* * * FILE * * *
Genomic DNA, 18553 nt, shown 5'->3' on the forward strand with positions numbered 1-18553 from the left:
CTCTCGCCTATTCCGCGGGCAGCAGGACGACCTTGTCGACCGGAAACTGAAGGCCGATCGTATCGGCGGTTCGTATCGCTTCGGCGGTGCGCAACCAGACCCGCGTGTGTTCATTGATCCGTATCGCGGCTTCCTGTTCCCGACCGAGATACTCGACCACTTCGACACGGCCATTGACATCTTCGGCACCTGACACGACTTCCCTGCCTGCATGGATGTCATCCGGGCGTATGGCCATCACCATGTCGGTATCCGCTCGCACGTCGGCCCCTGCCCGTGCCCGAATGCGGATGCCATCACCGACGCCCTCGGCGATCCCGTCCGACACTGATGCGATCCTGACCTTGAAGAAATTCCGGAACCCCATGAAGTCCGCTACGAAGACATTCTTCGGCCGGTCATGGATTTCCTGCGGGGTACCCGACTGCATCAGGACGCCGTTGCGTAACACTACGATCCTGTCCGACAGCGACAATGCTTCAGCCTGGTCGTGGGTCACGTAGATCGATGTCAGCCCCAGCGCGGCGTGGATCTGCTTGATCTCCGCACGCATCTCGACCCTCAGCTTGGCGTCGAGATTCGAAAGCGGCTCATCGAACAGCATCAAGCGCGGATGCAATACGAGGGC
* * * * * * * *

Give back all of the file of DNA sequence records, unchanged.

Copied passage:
Genomic DNA, 18553 nt, shown 5'->3' on the forward strand with positions numbered 1-18553 from the left:
CTCTCGCCTATTCCGCGGGCAGCAGGACGACCTTGTCGACCGGAAACTGAAGGCCGATCGTATCGGCGGTTCGTATCGCTTCGGCGGTGCGCAACCAGACCCGCGTGTGTTCATTGATCCGTATCGCGGCTTCCTGTTCCCGACCGAGATACTCGACCACTTCGACACGGCCATTGACATCTTCGGCACCTGACACGACTTCCCTGCCTGCATGGATGTCATCCGGGCGTATGGCCATCACCATGTCGGTATCCGCTCGCACGTCGGCCCCTGCCCGTGCCCGAATGCGGATGCCATCACCGACGCCCTCGGCGATCCCGTCCGACACTGATGCGATCCTGACCTTGAAGAAATTCCGGAACCCCATGAAGTCCGCTACGAAGACATTCTTCGGCCGGTCATGGATTTCCTGCGGGGTACCCGACTGCATCAGGACGCCGTTGCGTAACACTACGATCCTGTCCGACAGCGACAATGCTTCAGCCTGGTCGTGGGTCACGTAGATCGATGTCAGCCCCAGCGCGGCGTGGATCTGCTTGATCTCCGCACGCATCTCGACCCTCAGCTTGGCGTCGAGATTCGAAAGCGGCTCATCGAACAGCATCAAGCGCGGATGCAATACGAGGGC